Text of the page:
The stars were surely aligned for the home side to finally do what they have never done in their history. The last time they were even in a final was 27 years ago when Prince Andrew was still married to Sarah Ferguson.
Yesterday Andrew, long since divorced, was there representing his mother the Queen.
Buckingham Palace released a statement from her after the pulsating match: ‘Prince Philip and I send our warmest congratulations to the England men’s cricket team after such a thrilling victory.
‘I also extend my commiserations to the runners-up New Zealand, who competed so admirably in today’s contest and throughout the tournament.’
Fans watching in pubs around the country erupted in joy after the last ball – pictured fans at The George Inn
The final twelve balls went for thirty runs, each one greeted as agony or ecstasy by the hordes of fans in Trafalgar Square
Prime Minister Theresa May was also there.
She loves her cricket and pretty soon she will be able to spend much more time following the sport as she prepares to leave Downing Street.
The ground was packed with supporters of every stripe. Indians and Australians making as much noise as the fans of the two competing teams.
There was all sorts of entertainment that cricketing bods think they need to provide these days – an electric guitar wizard who played at the fall of every wicket, the Red Devils parachute team and the ubiquitous streaker.
The touts had a field day. I saw a ticket changing hand for £500, others were going for £3,000.
I also saw the heartbreak of a young man being turned away after he shelled out £300 for what was a forgery.
The ground was festooned with Union flags and as the tension ratcheted up they were waved increasingly frantically.
In past encounters between these teams, the members wearing their egg and tomato ties and garish jackets would have watched proceedings from their famous redoubt, the Pavilion, with polite applause.
Not yesterday, on the greatest day of English cricket.
Making a splash: Cricket fans in Trafalgar Square cool off in the fountains as the match reached a gripping climax on Sunday
Super Sunday: England cricket fans pack into Trafalgar Square to watch the World Cup final on a day which ended in extraordinary drama in both the cricket and the tennis
The Barmy Army flocked to London’s Trafalgar Square yesterday morning hoping that England would take their first ever World Cup victory at the home of cricket
Trafalgar Square was packed with cricket fans yesterday afternoon enjoying a beer and watching the England run chase in the capital
Five defining moments from the tightest cup final ever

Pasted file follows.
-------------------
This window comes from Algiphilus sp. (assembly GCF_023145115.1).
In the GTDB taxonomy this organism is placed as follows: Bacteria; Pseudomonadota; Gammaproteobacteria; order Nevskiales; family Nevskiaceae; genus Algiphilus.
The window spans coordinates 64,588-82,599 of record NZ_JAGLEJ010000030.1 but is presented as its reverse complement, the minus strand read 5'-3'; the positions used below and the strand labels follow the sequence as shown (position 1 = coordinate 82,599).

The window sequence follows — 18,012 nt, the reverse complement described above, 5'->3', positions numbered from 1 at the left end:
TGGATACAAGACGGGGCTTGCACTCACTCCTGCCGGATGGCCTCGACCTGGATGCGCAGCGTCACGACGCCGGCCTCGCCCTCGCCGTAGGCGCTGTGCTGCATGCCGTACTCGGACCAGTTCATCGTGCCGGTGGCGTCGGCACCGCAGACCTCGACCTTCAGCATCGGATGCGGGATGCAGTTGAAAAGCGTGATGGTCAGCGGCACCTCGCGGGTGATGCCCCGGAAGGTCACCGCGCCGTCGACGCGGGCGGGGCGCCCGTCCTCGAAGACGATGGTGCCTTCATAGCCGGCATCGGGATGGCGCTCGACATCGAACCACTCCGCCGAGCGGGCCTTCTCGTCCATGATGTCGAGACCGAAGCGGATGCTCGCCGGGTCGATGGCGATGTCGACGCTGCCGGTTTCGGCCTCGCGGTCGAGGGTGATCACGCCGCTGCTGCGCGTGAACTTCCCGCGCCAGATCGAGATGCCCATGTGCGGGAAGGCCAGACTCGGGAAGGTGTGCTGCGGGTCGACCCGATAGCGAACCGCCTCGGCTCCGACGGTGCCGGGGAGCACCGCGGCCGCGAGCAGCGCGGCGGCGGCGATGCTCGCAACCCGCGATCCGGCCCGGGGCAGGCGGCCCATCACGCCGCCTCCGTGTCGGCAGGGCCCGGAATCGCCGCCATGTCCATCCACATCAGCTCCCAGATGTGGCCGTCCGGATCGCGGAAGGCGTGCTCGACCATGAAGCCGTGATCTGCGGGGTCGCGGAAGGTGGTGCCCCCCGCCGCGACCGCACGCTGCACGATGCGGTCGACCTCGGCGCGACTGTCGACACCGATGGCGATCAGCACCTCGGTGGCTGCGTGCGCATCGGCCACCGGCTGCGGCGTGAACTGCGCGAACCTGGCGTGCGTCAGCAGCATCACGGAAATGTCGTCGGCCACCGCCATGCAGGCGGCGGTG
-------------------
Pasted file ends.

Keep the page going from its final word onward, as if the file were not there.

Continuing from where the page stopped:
England claimed their maiden World Cup triumph in the most dramatic fashion, edging out New Zealand after an unprecedented Super Over. Here are five of the stand-out moments from a nerve-jangling finale at Lord’s.
Unprecedented Super Over separates the sides
Jason Roy’s throw and Jos Buttler’s stumping ran out Martin Guptill on the last ball of a first-ever Super Over handed England the World Cup trophy. That run out meant England and New Zealand both posted 15 runs from their single overs, that acted as extra time after both teams hit 241 in 50 overs. And with yet another tie, England swiped the silverware by virtue of their superior number of boundaries from their regular innings.
Bizarre fielding blips help England inch to the tie
As Ben Stokes stretched for home on a risky second run, Martin Guptill fired for the stumps. Stokes’ bat not only denied Guptill a run-out, it also shot the ball for a freak boundary. The two runs and four byes edged England to the first-ever World Cup final tie. It came after Trent Boult touched the boundary rope when holding a catch from Stokes, which gave the England talisman a six rather than a dismissal.
Stokes punches away Neesham in key strike
Stokes battled England’s way back in to the match with a gritty nurdling 100 partnership with Jos Buttler. But when the all-rounder thumped Jimmy Neesham for a dart-straight four, he signalled the cavalry charge in stunning, unflinching style. With England 100 for four in the 28th over of their chase for 242 and World Cup glory, Stokes’ technically adept and clinically pugnacious shot completely changed the tone of this match.
Buttler blisters back to form – and the rescue
The most bruising of England’s muscle-bound big hitters raced into this tournament with a century against Pakistan and 64 against Bangladesh. But then Buttler’s runs dried up and his form evaporated – until, just when England needed him most, the real Buttler returned. Coming to the crease at 86 for four and with captain Morgan trudging back to the pavilion, Buttler set about building a lasting 110-run partnership with Ben Stokes.
Plunkett bags danger man Williamson
The most prolific One-Day International wicket taker between overs 11 and 40 not only forced his way back into England’s first-choice XI in this competition but he has now played a pivotal role in their maiden World Cup triumph. Plunkett reinforced his reputation as the talisman-slayer, adding the key wicket of Kiwi captain Kane Williamson to that of Quinton De Kock, Chris Gayle and Virat Kohli, in a stunning World Cup performance.